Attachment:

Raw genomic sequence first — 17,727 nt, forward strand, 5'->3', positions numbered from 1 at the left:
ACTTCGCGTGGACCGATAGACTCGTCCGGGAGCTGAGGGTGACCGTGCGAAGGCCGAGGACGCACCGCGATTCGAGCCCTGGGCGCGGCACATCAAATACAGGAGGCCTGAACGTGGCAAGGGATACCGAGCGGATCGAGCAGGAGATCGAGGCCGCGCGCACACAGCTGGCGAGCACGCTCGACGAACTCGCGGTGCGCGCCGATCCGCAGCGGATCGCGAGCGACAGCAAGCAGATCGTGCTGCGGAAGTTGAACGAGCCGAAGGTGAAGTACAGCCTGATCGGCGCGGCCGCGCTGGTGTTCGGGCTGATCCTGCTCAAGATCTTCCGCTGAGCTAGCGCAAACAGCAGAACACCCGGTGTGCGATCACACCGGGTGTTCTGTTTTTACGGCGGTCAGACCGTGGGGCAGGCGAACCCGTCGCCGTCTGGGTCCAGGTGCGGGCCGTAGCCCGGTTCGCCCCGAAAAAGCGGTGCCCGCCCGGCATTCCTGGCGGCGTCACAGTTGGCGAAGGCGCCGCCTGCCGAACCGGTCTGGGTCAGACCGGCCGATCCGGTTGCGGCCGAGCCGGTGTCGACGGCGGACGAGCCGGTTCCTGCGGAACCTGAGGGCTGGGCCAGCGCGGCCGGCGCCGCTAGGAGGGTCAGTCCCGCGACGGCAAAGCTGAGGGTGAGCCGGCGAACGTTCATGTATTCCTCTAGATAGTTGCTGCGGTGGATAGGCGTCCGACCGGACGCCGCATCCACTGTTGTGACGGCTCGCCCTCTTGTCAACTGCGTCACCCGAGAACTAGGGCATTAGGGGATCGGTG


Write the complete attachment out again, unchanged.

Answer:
Raw genomic sequence first — 17,727 nt, forward strand, 5'->3', positions numbered from 1 at the left:
ACTTCGCGTGGACCGATAGACTCGTCCGGGAGCTGAGGGTGACCGTGCGAAGGCCGAGGACGCACCGCGATTCGAGCCCTGGGCGCGGCACATCAAATACAGGAGGCCTGAACGTGGCAAGGGATACCGAGCGGATCGAGCAGGAGATCGAGGCCGCGCGCACACAGCTGGCGAGCACGCTCGACGAACTCGCGGTGCGCGCCGATCCGCAGCGGATCGCGAGCGACAGCAAGCAGATCGTGCTGCGGAAGTTGAACGAGCCGAAGGTGAAGTACAGCCTGATCGGCGCGGCCGCGCTGGTGTTCGGGCTGATCCTGCTCAAGATCTTCCGCTGAGCTAGCGCAAACAGCAGAACACCCGGTGTGCGATCACACCGGGTGTTCTGTTTTTACGGCGGTCAGACCGTGGGGCAGGCGAACCCGTCGCCGTCTGGGTCCAGGTGCGGGCCGTAGCCCGGTTCGCCCCGAAAAAGCGGTGCCCGCCCGGCATTCCTGGCGGCGTCACAGTTGGCGAAGGCGCCGCCTGCCGAACCGGTCTGGGTCAGACCGGCCGATCCGGTTGCGGCCGAGCCGGTGTCGACGGCGGACGAGCCGGTTCCTGCGGAACCTGAGGGCTGGGCCAGCGCGGCCGGCGCCGCTAGGAGGGTCAGTCCCGCGACGGCAAAGCTGAGGGTGAGCCGGCGAACGTTCATGTATTCCTCTAGATAGTTGCTGCGGTGGATAGGCGTCCGACCGGACGCCGCATCCACTGTTGTGACGGCTCGCCCTCTTGTCAACTGCGTCACCCGAGAACTAGGGCATTAGGGGATCGGTG